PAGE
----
The National Taxpayers Union estimates that as much as 60% of taxable property (i.e. your home) is over-assessed. However, very few individuals ever protest the assessment and as a result, many may be paying more property tax than necessary.
Tax authorities attempt to base your property tax as closely as possible on the current market value of your home. In fact, you may have received a letter from your county auditor recently, assessing the current value of your home. The good news is that you have the right to contest your property value. Furthermore, it isn’t as difficult as you might think. In fact, some estimate that over 50% of those who contest their property tax are successful.
According to financial authors Harry Koenig and Bob Lafay, lowered property taxes are the direct result of lowered assessed values. The assessed value is the amount of money the tax assessor thinks your property is worth. This is the only instance where a tax is based on an opinion of someone who has often times never stepped foot into your home. You have the ability to voice your opinion and present a compelling case to lower the assessed value of your home.
So, other than a desire to cut expenses, how do you determine why and when you should appeal your assessed value? The two most common circumstances are:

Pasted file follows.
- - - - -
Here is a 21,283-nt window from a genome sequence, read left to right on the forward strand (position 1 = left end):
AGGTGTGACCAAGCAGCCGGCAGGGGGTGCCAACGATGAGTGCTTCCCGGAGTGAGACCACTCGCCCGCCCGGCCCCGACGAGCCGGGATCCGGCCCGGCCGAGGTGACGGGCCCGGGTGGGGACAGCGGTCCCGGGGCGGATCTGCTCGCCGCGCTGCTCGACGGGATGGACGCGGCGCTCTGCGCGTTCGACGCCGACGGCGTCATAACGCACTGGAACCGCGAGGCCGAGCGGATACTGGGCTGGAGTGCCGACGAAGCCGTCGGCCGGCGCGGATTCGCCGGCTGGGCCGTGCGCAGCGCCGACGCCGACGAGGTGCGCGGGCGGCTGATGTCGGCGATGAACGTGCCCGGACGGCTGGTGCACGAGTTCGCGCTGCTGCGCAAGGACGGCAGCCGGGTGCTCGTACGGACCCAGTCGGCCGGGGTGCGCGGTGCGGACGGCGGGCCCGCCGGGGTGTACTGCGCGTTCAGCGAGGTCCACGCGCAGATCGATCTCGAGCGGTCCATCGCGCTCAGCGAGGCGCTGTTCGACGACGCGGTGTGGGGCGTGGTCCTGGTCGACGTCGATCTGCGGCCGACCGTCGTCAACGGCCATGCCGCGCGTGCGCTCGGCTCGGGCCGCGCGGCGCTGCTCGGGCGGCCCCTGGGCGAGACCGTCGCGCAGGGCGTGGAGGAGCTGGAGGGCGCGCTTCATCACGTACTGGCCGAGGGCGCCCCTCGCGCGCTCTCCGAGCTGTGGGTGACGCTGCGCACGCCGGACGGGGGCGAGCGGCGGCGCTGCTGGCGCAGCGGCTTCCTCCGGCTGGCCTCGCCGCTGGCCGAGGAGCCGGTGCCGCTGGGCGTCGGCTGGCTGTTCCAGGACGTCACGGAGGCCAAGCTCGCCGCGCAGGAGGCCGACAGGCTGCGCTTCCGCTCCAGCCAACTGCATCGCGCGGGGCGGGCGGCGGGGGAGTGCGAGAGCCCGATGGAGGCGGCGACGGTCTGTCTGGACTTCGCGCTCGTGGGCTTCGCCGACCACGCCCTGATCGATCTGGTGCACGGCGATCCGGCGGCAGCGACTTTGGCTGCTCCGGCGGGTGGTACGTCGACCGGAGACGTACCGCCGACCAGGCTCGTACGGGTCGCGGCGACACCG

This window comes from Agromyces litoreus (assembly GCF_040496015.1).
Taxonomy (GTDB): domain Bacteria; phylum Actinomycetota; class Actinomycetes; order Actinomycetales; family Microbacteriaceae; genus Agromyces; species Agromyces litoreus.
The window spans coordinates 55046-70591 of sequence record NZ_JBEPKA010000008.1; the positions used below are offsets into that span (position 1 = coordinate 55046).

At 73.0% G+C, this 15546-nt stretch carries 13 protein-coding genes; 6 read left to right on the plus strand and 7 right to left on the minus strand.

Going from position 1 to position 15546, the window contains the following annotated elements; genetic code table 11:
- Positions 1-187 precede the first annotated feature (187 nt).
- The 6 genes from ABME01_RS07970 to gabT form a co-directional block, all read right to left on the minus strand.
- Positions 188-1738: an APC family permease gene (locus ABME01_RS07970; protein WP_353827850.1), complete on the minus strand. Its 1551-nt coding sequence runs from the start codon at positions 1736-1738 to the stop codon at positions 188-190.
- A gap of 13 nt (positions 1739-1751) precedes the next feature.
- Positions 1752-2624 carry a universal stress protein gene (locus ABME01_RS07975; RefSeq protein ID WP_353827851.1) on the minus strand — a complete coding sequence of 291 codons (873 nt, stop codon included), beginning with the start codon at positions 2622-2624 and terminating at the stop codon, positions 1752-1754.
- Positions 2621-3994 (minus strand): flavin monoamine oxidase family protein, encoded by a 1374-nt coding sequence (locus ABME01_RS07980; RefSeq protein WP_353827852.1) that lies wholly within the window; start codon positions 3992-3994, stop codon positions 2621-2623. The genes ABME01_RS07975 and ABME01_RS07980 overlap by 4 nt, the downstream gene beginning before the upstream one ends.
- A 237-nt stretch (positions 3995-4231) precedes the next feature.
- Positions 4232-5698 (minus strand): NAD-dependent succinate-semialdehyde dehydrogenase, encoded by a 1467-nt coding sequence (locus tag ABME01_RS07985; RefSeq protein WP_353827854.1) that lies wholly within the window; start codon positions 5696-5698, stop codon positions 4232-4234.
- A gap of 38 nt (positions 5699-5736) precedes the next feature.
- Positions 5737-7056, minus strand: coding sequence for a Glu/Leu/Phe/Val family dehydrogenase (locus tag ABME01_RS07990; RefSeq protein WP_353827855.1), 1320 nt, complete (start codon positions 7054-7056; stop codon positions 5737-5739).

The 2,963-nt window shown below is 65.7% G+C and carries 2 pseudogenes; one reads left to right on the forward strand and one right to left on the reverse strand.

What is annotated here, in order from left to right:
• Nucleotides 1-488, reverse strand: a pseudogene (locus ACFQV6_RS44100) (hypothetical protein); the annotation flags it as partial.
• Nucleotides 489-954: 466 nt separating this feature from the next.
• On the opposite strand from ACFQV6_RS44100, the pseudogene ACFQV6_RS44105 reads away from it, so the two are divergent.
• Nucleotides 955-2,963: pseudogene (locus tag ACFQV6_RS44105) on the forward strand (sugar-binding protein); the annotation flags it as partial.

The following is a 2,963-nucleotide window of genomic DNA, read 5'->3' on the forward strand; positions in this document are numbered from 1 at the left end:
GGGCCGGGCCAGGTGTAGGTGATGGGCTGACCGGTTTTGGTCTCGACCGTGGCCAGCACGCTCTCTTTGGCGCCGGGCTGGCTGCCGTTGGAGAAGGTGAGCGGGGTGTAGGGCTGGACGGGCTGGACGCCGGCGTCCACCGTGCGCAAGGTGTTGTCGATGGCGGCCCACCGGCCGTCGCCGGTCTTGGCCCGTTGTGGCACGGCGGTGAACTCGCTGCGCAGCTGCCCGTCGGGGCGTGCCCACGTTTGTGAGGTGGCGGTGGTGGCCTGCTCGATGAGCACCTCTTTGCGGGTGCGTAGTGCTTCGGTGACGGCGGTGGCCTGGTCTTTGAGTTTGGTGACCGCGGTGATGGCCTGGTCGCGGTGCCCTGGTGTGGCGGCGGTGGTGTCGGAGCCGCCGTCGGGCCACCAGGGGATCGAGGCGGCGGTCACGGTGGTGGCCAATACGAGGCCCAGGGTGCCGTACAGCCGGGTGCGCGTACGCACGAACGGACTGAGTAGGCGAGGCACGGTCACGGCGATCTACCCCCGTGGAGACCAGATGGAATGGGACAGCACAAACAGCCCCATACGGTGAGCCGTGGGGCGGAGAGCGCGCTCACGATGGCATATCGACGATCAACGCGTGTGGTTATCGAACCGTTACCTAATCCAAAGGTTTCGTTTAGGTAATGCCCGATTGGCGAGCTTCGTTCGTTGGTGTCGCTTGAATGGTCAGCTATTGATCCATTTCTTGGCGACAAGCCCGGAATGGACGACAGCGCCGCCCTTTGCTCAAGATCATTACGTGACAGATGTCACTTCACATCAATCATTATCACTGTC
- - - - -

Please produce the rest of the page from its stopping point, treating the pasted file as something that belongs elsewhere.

- Your home’s assessed value is overvalued relative to similar houses in the neighborhood
- An error exists in your tax records
With the implosion of real estate, you may find yourself in the ‘overvalued’ category. Fortunately, this is the most common and most successful grounds for contesting your property tax bill. If you think this is the case, you first need to objectively determine the value of your home.
Arm yourself with comparable property values, ideally of homes that have been sold within the last 6 months. If you find searching the internet for appropriate comparables tedious, consider soliciting the help of a real estate agent. If you think your home is too unique to rely on comparable property data, consider hiring a real estate appraiser. The few hundred dollars of fees could easily translate into hundreds, if not thousands, of dollars in property tax savings.
The easier of the two circumstances is to check your tax record for errors. Simply visit your county auditor’s website. Examine the information for errors. Is the number of bathrooms correct? Is the square footage accurate? Is a non-existent home addition listed? Often times, such errors are corrected with a simple phone call to your county and result in a reduction in property tax.
Don’t sit helplessly watching your tax bill rise every year. If you feel you can tackle this on your own, you should contact your county auditor. If you would like our assistance, please call our office and we will be glad to assist you.
If you have any questions, please don’t hesitate to contact us. If you’re not currently a client, but would like to schedule an appointment, please contact Lisa Reynolds at (513) 792-6648 or email@example.com.